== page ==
How lockdown revived a decade-old album
In the last year, living through 3 lockdowns in the UK, many people have felt more alone and isolated than at any other time in their life. Unable to see friends and family through much of the pandemic. Finding ways to ease the emotional strain created by the current global climate has become essential for all of us.
For me, like many others, music has been an emotional crutch I have leaned upon once again for support. With many artists and albums helping to create a sense of reprieve through the past 12 months, one album has stood out.
A critically acclaimed album
Released on Hyperdub in 2007, Untrue pushed beyond the confines of dubstep and created a musical experience unparalleled by any other artist at the time. The introspective sounds across the album – inspired by late nights in south London – showed a new and transformative avenue beyond the sounds more typical of the genre. Having comforted many feeling isolated, lost or alone over the last 14 years, is Untrue more relevant now in a global pandemic than ever before?
A victim to the 2007 smoking ban
The dub scene moved more and more towards the aggressive ‘tear out’ sound to keep ravers hooked into the music, instead of outside smoking. It was this sound that caught the ears of American producers in the EDM boom who took the midrange bass sounds and stripped away the dub hallmarks creating the wave of ‘brostep’ that many consider the death of the genre. With live music and raves a distant memory for many after the pandemic, the glory days of the UK dub’ scene feels like a much older relic of the past than the years would suggest.
Listening to Untrue feels like tuning in to the echoes from the distant scene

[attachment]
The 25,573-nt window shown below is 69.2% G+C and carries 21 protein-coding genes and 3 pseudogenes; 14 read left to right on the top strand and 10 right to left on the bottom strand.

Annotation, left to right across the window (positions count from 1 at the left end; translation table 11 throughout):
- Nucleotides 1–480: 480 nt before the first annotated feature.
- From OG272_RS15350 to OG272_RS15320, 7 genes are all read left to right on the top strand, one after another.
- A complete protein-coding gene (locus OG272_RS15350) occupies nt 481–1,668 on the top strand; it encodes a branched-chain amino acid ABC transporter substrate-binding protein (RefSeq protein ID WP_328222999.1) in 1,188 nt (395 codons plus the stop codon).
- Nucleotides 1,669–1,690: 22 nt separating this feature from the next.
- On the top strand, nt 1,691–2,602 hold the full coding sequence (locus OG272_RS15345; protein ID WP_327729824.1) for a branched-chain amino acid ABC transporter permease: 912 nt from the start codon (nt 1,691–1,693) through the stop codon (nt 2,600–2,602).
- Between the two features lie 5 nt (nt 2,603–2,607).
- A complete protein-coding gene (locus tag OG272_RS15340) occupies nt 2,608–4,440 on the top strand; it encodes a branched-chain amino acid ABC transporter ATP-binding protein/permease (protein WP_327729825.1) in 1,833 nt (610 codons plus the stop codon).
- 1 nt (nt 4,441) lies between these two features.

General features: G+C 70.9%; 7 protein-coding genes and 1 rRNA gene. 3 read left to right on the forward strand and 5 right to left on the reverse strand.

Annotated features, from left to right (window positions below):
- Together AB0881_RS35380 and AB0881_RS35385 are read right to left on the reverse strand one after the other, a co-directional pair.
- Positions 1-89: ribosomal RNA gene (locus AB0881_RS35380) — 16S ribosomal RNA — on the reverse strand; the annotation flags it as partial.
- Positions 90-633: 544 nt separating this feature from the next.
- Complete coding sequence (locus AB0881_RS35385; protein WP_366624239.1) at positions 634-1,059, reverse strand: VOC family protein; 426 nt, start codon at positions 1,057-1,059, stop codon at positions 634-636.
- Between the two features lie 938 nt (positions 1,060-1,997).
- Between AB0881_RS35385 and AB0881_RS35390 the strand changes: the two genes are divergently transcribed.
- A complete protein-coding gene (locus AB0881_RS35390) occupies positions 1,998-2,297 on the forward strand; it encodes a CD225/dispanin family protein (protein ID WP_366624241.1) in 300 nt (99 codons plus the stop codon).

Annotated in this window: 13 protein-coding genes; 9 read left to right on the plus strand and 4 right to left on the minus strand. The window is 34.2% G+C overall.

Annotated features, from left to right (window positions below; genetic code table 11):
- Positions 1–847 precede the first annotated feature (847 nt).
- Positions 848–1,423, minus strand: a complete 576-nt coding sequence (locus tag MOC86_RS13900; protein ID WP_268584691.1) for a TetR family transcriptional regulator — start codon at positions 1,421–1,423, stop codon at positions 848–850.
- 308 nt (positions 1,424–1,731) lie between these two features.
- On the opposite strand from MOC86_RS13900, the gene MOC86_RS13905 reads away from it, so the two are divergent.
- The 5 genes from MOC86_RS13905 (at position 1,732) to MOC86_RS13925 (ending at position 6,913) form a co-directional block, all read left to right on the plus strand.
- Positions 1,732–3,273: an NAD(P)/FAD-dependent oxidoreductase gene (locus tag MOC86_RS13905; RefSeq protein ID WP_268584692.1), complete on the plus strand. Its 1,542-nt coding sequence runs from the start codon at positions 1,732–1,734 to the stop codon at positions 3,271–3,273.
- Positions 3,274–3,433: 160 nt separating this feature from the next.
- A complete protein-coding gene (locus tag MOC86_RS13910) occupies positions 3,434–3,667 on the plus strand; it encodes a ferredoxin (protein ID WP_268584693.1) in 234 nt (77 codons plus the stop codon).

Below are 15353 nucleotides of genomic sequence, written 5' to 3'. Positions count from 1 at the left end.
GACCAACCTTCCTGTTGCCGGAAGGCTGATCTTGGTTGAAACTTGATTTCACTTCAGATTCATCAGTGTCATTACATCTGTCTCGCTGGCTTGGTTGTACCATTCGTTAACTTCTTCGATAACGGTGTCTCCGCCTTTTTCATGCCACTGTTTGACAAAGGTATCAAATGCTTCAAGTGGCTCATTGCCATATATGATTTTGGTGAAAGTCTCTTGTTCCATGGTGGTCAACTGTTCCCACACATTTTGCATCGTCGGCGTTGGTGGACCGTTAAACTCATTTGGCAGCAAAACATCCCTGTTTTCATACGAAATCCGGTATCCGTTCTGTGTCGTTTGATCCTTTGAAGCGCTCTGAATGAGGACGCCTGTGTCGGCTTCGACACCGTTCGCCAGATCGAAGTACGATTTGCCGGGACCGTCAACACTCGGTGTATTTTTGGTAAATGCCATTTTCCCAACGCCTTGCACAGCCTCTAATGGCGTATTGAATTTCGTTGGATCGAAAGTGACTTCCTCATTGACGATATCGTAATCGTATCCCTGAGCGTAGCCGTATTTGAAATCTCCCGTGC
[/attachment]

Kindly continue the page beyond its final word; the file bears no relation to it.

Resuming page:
After the pandemic, the echoes of live music began to dissipate for us all. The late Mark Fisher perfectly encapsulated this feeling as “like walking into the abandoned spaces once carnivalized by raves and finding them returned to depopulated dereliction. Muted air horns flare like the ghosts of raves past.” Track number 7 ‘In McDonalds’ is essential listening to experience this eerie and sombre feeling Burial so skilfully crafts.
These haunting sounds can in part be credited to Burial’s late night walks and drives around the deserted streets of south London. This isolated setting is one many have connected with on a deeper level over the last year. Spending months away from your closest friends, and walking down the deserted high streets of towns and cities stuck in lockdown, the vast soundscapes fill the void where people once stood.
While the UK dubstep scene is a memory of the past, much of the spirit of the scene has continued in UK bass music, with some of dub’s best continuing to release under this wider label. This genre has been the sanctuary for many UK bass fans since the EDM boom, keeping the music they love alive and a part of rave culture. With the recent raves and gigs in Liverpool, live music as a whole is also seeing a similar glimmer of hope. Finally seeing images of crowds at events after over a year away has given a light at the end of the tunnel for all music lovers. Everyone at Tribal is as hopeful as ever – we are certain, we will dance again.
Words by Charlie Jordan